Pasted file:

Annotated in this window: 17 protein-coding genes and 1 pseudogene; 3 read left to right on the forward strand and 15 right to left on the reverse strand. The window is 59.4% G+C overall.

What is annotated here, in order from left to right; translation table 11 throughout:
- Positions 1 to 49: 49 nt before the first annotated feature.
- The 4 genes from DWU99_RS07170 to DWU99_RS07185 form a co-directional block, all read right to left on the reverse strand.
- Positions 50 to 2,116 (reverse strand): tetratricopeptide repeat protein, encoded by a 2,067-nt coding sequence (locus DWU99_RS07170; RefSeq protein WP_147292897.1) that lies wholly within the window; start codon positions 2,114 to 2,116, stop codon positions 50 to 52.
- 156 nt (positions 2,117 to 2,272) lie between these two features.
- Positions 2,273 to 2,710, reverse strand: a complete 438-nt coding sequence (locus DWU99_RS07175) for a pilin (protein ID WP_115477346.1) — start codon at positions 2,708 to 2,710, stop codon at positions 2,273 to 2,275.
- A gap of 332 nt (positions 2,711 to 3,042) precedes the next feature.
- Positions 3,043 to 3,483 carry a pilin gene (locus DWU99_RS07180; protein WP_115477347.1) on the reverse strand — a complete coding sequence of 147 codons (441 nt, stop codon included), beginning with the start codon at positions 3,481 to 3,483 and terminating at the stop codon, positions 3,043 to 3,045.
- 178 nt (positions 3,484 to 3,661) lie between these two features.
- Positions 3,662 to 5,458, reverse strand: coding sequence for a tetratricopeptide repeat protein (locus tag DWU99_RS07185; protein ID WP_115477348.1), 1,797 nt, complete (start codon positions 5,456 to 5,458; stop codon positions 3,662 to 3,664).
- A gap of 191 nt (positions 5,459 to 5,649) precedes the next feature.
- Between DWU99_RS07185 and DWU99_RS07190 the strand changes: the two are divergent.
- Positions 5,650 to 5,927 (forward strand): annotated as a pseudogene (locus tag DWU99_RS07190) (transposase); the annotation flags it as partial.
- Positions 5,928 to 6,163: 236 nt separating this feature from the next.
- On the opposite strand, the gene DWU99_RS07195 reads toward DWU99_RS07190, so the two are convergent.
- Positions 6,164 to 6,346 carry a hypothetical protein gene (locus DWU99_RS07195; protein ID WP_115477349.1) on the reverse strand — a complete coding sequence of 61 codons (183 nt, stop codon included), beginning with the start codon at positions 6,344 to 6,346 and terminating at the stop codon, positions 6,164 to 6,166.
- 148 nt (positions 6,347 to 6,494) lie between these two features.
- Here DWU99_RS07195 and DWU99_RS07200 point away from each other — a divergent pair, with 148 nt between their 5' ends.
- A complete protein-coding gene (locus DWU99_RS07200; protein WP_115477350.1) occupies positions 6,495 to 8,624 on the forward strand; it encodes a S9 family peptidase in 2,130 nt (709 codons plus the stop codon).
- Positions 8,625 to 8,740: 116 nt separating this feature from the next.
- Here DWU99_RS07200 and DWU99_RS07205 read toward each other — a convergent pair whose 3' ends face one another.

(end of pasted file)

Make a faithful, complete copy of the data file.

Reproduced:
Annotated in this window: 17 protein-coding genes and 1 pseudogene; 3 read left to right on the forward strand and 15 right to left on the reverse strand. The window is 59.4% G+C overall.

What is annotated here, in order from left to right; translation table 11 throughout:
- Positions 1 to 49: 49 nt before the first annotated feature.
- The 4 genes from DWU99_RS07170 to DWU99_RS07185 form a co-directional block, all read right to left on the reverse strand.
- Positions 50 to 2,116 (reverse strand): tetratricopeptide repeat protein, encoded by a 2,067-nt coding sequence (locus DWU99_RS07170; RefSeq protein WP_147292897.1) that lies wholly within the window; start codon positions 2,114 to 2,116, stop codon positions 50 to 52.
- 156 nt (positions 2,117 to 2,272) lie between these two features.
- Positions 2,273 to 2,710, reverse strand: a complete 438-nt coding sequence (locus DWU99_RS07175) for a pilin (protein ID WP_115477346.1) — start codon at positions 2,708 to 2,710, stop codon at positions 2,273 to 2,275.
- A gap of 332 nt (positions 2,711 to 3,042) precedes the next feature.
- Positions 3,043 to 3,483 carry a pilin gene (locus DWU99_RS07180; protein WP_115477347.1) on the reverse strand — a complete coding sequence of 147 codons (441 nt, stop codon included), beginning with the start codon at positions 3,481 to 3,483 and terminating at the stop codon, positions 3,043 to 3,045.
- 178 nt (positions 3,484 to 3,661) lie between these two features.
- Positions 3,662 to 5,458, reverse strand: coding sequence for a tetratricopeptide repeat protein (locus tag DWU99_RS07185; protein ID WP_115477348.1), 1,797 nt, complete (start codon positions 5,456 to 5,458; stop codon positions 3,662 to 3,664).
- A gap of 191 nt (positions 5,459 to 5,649) precedes the next feature.
- Between DWU99_RS07185 and DWU99_RS07190 the strand changes: the two are divergent.
- Positions 5,650 to 5,927 (forward strand): annotated as a pseudogene (locus tag DWU99_RS07190) (transposase); the annotation flags it as partial.
- Positions 5,928 to 6,163: 236 nt separating this feature from the next.
- On the opposite strand, the gene DWU99_RS07195 reads toward DWU99_RS07190, so the two are convergent.
- Positions 6,164 to 6,346 carry a hypothetical protein gene (locus DWU99_RS07195; protein ID WP_115477349.1) on the reverse strand — a complete coding sequence of 61 codons (183 nt, stop codon included), beginning with the start codon at positions 6,344 to 6,346 and terminating at the stop codon, positions 6,164 to 6,166.
- 148 nt (positions 6,347 to 6,494) lie between these two features.
- Here DWU99_RS07195 and DWU99_RS07200 point away from each other — a divergent pair, with 148 nt between their 5' ends.
- A complete protein-coding gene (locus DWU99_RS07200; protein WP_115477350.1) occupies positions 6,495 to 8,624 on the forward strand; it encodes a S9 family peptidase in 2,130 nt (709 codons plus the stop codon).
- Positions 8,625 to 8,740: 116 nt separating this feature from the next.
- Here DWU99_RS07200 and DWU99_RS07205 read toward each other — a convergent pair whose 3' ends face one another.